happen because of alleged fraud lying about a pre-existing
condition. Sometimes insurers may act indefensibly. But Congress
is not proposing better enforcement of contractual rights quite
the contrary. While Americans may cheer requiring coverage of
pre-existing conditions at least until they find out the effect
on premiums the proposal that Peter Orszag calls "the most
important game-changer" in the fight to control costs constitutes
rescission for millions at a time. This is the Independent
Medicare Advisory Commission (IMAC), which would apply
comparative effectiveness research to deny coverage, in a process
modeled on the UK's National Institute for Health and Clinical
Excellence (NICE), writes David Gratzer, M.D. (FrontPageMag.com 9/16/09).
For a one-minute video on the public
airplane to Healthyville and other
ObamaCare short takes by the Independence Institute, see www.i2i.org.
Forget the Uninsured
While most arguments for reform start with the number of
uninsured, they quickly shift the focus to everybody else,
observes John Goodman. None of the bills in Congress deals with
the short-term uninsured. Tests for eligibility and subsidies all
assume that people have stable incomes, though fluctuating income
is typical of uninsured and indeed many low-income families
Deficit to Bottom in 2012
According to a CBO analysis of the Obama budget, the ten-
year low of $658 billion would be reached in 2012, with increases
without end thereafter (CPR #197).
Feb 5, 2010. Thrive Not Just Survive
workshop, Houston, TX
Feb 6, 2010. Board of Directors meeting, Houston, TX
Sep 15-18, 2010. 67th annual meeting, Salt Lake City,
Be Vaccinated or Else
The swine flu pandemic may be the pretext to implement state
emergency powers acts. The governors of Massachusetts and
Pennsylvania, for example, appear to have the power to order mass
vaccinations, under pain of forced relocation or imprisonment.
The police apparently cannot restrain people to inject them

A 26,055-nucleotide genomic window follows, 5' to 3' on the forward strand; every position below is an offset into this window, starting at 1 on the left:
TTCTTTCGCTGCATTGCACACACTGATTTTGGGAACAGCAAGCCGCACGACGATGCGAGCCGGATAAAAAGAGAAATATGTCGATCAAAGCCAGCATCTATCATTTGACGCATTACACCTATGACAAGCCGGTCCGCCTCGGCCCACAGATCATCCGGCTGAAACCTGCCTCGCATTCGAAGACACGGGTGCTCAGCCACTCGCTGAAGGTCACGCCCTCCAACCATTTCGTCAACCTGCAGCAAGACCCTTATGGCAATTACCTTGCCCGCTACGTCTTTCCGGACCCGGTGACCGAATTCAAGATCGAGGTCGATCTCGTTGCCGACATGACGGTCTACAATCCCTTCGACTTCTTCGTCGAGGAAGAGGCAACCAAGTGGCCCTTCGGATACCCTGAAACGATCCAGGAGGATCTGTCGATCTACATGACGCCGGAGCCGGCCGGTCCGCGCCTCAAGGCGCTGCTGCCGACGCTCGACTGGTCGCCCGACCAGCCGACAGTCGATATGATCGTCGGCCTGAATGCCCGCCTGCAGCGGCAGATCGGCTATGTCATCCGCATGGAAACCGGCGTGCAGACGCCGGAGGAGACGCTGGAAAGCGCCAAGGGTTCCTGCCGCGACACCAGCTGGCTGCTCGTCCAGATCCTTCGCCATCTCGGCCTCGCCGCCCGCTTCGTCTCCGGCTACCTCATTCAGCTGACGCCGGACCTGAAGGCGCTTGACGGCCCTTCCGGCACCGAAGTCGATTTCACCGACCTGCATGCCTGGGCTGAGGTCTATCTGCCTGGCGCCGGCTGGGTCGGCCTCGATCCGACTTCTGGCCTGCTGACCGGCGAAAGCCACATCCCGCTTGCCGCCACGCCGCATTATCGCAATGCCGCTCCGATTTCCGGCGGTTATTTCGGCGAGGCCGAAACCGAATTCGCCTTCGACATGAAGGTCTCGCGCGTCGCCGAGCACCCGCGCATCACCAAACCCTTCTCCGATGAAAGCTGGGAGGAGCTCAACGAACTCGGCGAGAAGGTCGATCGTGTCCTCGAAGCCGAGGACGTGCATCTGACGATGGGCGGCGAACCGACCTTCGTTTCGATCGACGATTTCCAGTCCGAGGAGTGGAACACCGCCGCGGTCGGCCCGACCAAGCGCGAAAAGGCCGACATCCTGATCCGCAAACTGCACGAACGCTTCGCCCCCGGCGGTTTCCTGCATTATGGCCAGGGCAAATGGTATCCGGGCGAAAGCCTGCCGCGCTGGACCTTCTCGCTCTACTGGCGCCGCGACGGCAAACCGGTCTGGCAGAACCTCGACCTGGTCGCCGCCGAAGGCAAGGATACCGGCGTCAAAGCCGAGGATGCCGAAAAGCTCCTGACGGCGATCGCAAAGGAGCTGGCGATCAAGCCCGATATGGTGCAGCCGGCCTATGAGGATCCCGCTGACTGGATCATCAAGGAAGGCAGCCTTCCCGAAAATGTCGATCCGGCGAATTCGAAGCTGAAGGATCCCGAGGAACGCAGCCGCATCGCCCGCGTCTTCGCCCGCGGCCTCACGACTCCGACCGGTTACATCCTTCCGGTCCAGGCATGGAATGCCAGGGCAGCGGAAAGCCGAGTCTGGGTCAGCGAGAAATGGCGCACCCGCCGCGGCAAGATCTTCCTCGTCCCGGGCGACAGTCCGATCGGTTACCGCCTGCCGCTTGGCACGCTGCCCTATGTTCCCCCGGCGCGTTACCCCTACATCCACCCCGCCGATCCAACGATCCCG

without consent, but can forcibly remove them from their homes
and confine them with other refuseniks in group facilities thus
exposing them to influenza. Authorities are virtually immune from
accountability for harm they cause.
The Iowa public health department, whose policy is posted as
a model by the CDC, has the authority to forcibly confine people
to a quarantine facility if they simply have contact
with a person who has H1N1 influenza.
The New York Department of Health (DOH) has recently passed
a regulation requiring all medical staff and allied health
personnel employed in medical facilities to have seasonal
influenza immunizations every year by Nov 30. Currently, more
than 90% of confirmed influenza cases are caused by H1N1 virus,
but seasonal flu could emerge later, say public health officials.
The H1N1 requirement will depend on vaccine availability and DOH
priority guidelines. The only exceptions are documented severe
prior reactions to vaccine.
To decline vaccine at a facility in Sacramento, physicians
must sign a form acknowledging the "fact" that their refusal
endangers the health of their patients and the community.
We know of no studies of the prevalence of viral
shedding by asymptomatic vaccinated or unvaccinated persons, nor
could the public health director in Pima County (AZ) cite any.
In the past, the majority of health workers have declined to
take influenza vaccine. Most could change their minds and clamor
for vaccine if influenza turned out to be more widespread or
severe than anticipated.
A protest movement is posting signs around Phoenix, AZ:
"Support first responders that say NO to mandatory shots."
"While nurses protest at the state capitol, another
unintended consequence of New York State's bold attempt to claim
ownership of people's bodies has arisen," writes Lawrence
Huntoon, M.D., Ph.D. "Some volunteer workers may leave the
hospital rather than submitting to mandatory vaccination."
Mandatory vaccination is an assault on liberty, writes
attorney Jonathan Emord. It subjects "the vast majority to a
bodily intrusion that can have severe side effects for the sake
of a minority why are or may become ill." Ordinarily, the state
has to meet a heavy burden of proof to deprive a person of
liberty. With vaccines, the government need only show a
reasonable relationship between a means (vaccination) and the end
(reducing the risk of disease). It does not need to show that
less intrusive means were unavailable or inadequate. "Recognize